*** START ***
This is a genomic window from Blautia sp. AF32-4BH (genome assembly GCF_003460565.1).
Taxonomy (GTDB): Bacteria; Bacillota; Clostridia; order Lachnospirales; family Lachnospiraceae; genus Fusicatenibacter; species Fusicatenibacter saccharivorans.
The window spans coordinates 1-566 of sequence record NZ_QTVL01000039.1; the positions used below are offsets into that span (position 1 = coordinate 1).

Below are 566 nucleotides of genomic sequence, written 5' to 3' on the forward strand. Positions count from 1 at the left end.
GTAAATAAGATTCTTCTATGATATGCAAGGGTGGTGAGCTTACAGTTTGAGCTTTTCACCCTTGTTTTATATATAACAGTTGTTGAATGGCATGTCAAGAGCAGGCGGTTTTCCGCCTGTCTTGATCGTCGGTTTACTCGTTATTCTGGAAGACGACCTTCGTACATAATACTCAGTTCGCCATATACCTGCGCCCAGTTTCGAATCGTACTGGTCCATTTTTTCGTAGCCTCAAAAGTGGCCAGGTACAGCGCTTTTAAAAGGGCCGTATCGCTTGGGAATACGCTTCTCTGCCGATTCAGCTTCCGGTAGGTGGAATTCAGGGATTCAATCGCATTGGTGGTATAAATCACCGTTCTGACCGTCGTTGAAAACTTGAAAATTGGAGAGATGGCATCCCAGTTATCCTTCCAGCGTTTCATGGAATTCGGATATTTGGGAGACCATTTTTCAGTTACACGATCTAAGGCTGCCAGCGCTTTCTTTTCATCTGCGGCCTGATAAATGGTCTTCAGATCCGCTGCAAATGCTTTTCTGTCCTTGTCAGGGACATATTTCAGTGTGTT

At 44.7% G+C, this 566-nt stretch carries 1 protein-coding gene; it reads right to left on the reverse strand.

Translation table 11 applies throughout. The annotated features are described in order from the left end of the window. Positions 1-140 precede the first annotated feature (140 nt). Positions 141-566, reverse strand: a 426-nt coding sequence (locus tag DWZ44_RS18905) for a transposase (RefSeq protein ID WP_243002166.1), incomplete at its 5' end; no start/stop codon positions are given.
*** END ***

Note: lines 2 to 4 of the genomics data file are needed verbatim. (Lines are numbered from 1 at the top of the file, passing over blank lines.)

Taxonomy (GTDB): Bacteria; Bacillota; Clostridia; order Lachnospirales; family Lachnospiraceae; genus Fusicatenibacter; species Fusicatenibacter saccharivorans.
The window spans coordinates 1-566 of sequence record NZ_QTVL01000039.1; the positions used below are offsets into that span (position 1 = coordinate 1).

Below are 566 nucleotides of genomic sequence, written 5' to 3' on the forward strand. Positions count from 1 at the left end.